Afghanistan produced 80 percent of the world’s opium in 2022, UN report

United Nations Office on Drugs and Crime (UNODC) has in a recent report said that Afghanistan supplied 6,200 tons of opium in 2022, which is an estimated 80% of global opiate production, despite the Taliban’s ban on opium poppy cultivation in April 2022.

The report published on Sunday indicated that the supply and trafficking of illicit drugs including cocaine and methamphetamine have significantly increased worldwide, including in Afghanistan, where these drugs along with opium, which is used to make heroin, are being produced.

New data by UNODC put the global estimate of people using drugs in 2021 at over 296 million, an increase of 23% over the previous decade. The number of people who suffer from drug use disorders, meanwhile, has skyrocketed to 39.5 million, a 45% increase over 10 years.

Although the UN Office on Drugs and Crime estimates a 10% decrease in opium production in Afghanistan compared to previous years owing to the effects of multi-season drought and possible drug ban by the Taliban, it stated that further decline in opium cultivation would be tested in 2023.

“Global opium production declined marginally due to less opium being produced in Afghanistan (10 percent less) as a consequence of droughts in early 2022. The 2023 opium harvest in Afghanistan may see a drastic drop following the 2022 national drug ban, with possibly global consequences,” The report said.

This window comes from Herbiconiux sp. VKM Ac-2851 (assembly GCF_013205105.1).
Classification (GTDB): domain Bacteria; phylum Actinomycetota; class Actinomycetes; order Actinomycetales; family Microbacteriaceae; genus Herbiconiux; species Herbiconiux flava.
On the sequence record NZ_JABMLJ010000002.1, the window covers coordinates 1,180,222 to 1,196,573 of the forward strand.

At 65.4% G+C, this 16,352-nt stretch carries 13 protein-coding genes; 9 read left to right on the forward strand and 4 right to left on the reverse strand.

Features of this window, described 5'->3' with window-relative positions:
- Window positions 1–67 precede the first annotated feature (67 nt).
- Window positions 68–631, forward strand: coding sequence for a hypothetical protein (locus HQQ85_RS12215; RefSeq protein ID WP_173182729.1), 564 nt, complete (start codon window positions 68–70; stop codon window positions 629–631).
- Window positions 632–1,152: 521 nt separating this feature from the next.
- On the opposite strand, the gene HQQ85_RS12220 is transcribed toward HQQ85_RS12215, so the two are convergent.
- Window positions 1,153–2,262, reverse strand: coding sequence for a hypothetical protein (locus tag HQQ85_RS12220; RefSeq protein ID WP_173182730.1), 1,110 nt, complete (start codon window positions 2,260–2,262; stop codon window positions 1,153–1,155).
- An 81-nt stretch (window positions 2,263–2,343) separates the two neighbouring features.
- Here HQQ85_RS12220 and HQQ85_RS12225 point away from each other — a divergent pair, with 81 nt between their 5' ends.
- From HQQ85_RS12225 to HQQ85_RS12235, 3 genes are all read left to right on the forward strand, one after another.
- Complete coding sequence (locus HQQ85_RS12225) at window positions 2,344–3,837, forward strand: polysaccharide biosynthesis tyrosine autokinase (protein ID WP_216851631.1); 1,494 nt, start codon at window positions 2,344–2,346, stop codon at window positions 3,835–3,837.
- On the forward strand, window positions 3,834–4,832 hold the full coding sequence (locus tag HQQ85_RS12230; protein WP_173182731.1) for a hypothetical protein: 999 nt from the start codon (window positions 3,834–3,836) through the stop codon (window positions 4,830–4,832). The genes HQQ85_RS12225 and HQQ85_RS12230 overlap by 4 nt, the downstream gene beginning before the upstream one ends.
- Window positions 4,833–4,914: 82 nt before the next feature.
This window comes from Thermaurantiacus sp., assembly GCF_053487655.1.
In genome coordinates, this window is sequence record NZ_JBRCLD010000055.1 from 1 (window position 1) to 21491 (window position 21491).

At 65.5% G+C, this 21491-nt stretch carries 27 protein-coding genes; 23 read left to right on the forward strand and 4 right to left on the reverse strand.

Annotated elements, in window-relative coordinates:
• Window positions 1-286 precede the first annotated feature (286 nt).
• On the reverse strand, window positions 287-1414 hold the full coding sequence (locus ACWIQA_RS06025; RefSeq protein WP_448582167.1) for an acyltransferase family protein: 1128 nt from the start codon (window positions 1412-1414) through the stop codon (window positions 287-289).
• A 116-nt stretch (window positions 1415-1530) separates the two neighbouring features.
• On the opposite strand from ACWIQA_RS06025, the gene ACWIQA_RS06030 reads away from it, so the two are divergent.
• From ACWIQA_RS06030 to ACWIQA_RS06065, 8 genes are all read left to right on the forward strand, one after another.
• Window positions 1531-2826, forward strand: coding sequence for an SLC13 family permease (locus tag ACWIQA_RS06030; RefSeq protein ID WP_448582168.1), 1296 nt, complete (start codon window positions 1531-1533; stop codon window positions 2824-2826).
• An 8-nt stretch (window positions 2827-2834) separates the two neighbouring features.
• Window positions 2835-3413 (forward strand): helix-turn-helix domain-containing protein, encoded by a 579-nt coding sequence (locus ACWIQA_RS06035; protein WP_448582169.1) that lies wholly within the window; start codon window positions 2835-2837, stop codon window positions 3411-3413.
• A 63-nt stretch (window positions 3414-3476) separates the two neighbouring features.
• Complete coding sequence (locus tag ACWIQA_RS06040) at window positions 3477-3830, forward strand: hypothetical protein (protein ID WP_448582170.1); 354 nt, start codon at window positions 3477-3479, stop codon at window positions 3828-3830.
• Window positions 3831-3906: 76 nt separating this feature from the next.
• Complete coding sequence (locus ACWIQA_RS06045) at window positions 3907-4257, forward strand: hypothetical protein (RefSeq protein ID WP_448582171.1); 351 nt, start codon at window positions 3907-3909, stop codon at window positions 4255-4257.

“Time is needed to determine whether trends hold and the effect that may have on global heroin markets, especially those sourced by opium from Afghanistan.”

While highlighting that the benefits of a possible significant reduction in illicit opium cultivation in Afghanistan would be global in 2023, the report says it will be at the expense of many farmers in the country who do not have alternative means of income generation and amid soaring drug prices.

“Afghanistan is also a major producer of methamphetamines in the region, and the drop in opiate cultivation could drive a shift towards synthetic drug manufacture, where different actors will benefit.” The report noted.

Moreover, the UN Office on Drugs and Crime remains skeptical regarding the “linkages between the illegal manufacture of heroin and methamphetamine [in Afghanistan] and whether the two markets will develop in parallel or whether one will substitute the other in the future.”